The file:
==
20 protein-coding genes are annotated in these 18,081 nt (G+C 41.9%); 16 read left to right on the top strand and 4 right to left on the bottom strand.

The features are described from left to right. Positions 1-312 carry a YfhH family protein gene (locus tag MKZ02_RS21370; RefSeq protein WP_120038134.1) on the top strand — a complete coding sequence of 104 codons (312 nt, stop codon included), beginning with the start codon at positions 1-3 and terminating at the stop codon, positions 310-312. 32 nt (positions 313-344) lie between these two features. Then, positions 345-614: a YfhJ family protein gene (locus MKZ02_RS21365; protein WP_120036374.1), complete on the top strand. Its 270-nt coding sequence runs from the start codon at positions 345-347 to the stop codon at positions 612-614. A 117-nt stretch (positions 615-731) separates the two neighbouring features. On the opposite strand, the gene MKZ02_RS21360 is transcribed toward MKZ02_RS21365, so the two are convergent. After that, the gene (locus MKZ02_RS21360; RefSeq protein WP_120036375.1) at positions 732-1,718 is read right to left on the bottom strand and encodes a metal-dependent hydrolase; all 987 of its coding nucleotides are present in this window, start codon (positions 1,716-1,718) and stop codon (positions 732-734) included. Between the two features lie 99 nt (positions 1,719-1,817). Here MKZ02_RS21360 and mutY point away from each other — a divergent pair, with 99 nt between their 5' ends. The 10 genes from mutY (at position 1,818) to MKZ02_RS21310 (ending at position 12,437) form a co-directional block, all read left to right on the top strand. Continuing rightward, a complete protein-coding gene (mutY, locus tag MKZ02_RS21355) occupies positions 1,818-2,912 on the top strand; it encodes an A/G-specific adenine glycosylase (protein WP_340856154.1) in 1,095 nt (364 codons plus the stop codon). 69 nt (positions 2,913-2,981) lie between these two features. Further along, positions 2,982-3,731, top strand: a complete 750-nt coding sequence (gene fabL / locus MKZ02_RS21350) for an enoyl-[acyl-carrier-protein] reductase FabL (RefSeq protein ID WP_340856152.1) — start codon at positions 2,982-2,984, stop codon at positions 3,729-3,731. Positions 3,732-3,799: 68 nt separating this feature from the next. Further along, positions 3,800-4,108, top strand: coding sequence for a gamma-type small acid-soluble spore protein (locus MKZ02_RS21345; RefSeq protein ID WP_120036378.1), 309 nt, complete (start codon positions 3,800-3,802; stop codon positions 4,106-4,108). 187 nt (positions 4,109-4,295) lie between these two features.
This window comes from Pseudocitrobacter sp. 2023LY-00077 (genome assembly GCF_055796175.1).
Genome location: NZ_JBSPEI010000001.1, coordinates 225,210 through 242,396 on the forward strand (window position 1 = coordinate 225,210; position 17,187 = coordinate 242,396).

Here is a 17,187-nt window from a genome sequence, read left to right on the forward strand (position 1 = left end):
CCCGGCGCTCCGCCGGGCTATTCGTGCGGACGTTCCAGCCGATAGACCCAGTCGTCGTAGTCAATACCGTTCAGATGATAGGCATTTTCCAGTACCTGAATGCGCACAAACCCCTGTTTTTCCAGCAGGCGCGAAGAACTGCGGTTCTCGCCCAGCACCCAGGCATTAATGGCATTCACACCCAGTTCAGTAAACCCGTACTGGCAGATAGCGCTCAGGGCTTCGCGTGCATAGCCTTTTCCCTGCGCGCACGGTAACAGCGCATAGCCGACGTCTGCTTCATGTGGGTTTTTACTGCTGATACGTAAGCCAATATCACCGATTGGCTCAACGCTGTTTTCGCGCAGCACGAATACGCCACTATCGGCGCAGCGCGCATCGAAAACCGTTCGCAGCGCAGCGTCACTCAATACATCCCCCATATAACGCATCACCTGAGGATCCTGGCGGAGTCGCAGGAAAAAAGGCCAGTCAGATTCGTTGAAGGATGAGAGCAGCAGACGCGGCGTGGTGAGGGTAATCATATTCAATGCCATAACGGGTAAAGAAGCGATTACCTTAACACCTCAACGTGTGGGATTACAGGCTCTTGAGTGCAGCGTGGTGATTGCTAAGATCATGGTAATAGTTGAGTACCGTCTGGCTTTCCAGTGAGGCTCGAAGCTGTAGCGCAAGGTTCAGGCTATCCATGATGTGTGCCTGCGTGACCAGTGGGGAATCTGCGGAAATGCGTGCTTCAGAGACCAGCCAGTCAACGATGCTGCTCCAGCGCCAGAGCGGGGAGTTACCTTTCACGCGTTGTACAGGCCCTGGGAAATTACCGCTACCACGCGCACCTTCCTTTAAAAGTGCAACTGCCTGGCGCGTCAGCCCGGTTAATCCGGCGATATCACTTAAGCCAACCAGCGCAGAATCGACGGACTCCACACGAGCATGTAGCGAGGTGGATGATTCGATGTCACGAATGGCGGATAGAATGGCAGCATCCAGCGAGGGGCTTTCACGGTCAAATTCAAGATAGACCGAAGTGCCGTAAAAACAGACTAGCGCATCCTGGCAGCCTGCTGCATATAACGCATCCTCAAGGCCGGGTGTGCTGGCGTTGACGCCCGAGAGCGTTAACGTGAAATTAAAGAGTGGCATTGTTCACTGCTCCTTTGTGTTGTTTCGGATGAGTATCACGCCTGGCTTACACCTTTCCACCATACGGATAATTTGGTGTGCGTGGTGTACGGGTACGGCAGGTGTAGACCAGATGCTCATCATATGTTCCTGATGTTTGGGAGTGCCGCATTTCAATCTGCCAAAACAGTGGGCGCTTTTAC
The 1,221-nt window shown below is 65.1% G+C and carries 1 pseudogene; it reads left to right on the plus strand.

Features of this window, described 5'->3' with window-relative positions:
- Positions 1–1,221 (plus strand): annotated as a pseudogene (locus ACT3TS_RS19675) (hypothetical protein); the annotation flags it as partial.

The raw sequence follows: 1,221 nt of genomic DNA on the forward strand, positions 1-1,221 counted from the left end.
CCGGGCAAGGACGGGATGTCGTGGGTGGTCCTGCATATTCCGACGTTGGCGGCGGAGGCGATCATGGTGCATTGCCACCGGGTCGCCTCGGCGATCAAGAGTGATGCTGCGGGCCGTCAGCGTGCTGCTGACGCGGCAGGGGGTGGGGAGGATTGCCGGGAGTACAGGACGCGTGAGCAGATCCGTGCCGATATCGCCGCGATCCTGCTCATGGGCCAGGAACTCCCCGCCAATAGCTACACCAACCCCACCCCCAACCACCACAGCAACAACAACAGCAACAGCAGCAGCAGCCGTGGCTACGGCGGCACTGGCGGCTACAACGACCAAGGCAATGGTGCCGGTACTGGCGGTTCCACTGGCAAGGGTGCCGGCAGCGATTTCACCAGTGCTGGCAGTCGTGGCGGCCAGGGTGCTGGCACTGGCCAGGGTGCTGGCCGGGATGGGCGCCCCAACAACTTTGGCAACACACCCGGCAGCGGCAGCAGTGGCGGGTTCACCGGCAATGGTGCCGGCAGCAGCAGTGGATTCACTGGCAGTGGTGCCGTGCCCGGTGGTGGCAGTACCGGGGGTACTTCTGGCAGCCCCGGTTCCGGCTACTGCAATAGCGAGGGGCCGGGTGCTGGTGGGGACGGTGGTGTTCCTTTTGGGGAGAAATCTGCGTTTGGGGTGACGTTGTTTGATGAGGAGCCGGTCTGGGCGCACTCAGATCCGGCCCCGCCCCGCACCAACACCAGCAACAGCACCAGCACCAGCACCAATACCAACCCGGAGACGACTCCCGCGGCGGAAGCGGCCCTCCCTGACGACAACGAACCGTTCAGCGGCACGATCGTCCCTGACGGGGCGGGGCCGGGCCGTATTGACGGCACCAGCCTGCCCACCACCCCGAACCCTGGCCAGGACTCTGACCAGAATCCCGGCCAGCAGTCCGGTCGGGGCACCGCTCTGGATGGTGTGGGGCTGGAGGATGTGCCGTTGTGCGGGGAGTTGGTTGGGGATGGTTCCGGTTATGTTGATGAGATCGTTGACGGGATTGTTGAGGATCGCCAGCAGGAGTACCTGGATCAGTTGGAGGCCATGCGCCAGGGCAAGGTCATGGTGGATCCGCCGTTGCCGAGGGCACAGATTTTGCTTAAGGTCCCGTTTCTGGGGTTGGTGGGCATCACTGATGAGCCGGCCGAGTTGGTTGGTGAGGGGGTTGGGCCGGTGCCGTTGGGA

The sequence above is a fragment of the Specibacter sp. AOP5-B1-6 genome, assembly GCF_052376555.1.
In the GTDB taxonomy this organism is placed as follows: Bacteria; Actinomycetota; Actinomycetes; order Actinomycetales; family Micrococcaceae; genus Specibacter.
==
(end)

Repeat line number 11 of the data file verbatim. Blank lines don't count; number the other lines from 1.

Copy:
CCGGGCAAGGACGGGATGTCGTGGGTGGTCCTGCATATTCCGACGTTGGCGGCGGAGGCGATCATGGTGCATTGCCACCGGGTCGCCTCGGCGATCAAGAGTGATGCTGCGGGCCGTCAGCGTGCTGCTGACGCGGCAGGGGGTGGGGAGGATTGCCGGGAGTACAGGACGCGTGAGCAGATCCGTGCCGATATCGCCGCGATCCTGCTCATGGGCCAGGAACTCCCCGCCAATAGCTACACCAACCCCACCCCCAACCACCACAGCAACAACAACAGCAACAGCAGCAGCAGCCGTGGCTACGGCGGCACTGGCGGCTACAACGACCAAGGCAATGGTGCCGGTACTGGCGGTTCCACTGGCAAGGGTGCCGGCAGCGATTTCACCAGTGCTGGCAGTCGTGGCGGCCAGGGTGCTGGCACTGGCCAGGGTGCTGGCCGGGATGGGCGCCCCAACAACTTTGGCAACACACCCGGCAGCGGCAGCAGTGGCGGGTTCACCGGCAATGGTGCCGGCAGCAGCAGTGGATTCACTGGCAGTGGTGCCGTGCCCGGTGGTGGCAGTACCGGGGGTACTTCTGGCAGCCCCGGTTCCGGCTACTGCAATAGCGAGGGGCCGGGTGCTGGTGGGGACGGTGGTGTTCCTTTTGGGGAGAAATCTGCGTTTGGGGTGACGTTGTTTGATGAGGAGCCGGTCTGGGCGCACTCAGATCCGGCCCCGCCCCGCACCAACACCAGCAACAGCACCAGCACCAGCACCAATACCAACCCGGAGACGACTCCCGCGGCGGAAGCGGCCCTCCCTGACGACAACGAACCGTTCAGCGGCACGATCGTCCCTGACGGGGCGGGGCCGGGCCGTATTGACGGCACCAGCCTGCCCACCACCCCGAACCCTGGCCAGGACTCTGACCAGAATCCCGGCCAGCAGTCCGGTCGGGGCACCGCTCTGGATGGTGTGGGGCTGGAGGATGTGCCGTTGTGCGGGGAGTTGGTTGGGGATGGTTCCGGTTATGTTGATGAGATCGTTGACGGGATTGTTGAGGATCGCCAGCAGGAGTACCTGGATCAGTTGGAGGCCATGCGCCAGGGCAAGGTCATGGTGGATCCGCCGTTGCCGAGGGCACAGATTTTGCTTAAGGTCCCGTTTCTGGGGTTGGTGGGCATCACTGATGAGCCGGCCGAGTTGGTTGGTGAGGGGGTTGGGCCGGTGCCGTTGGGA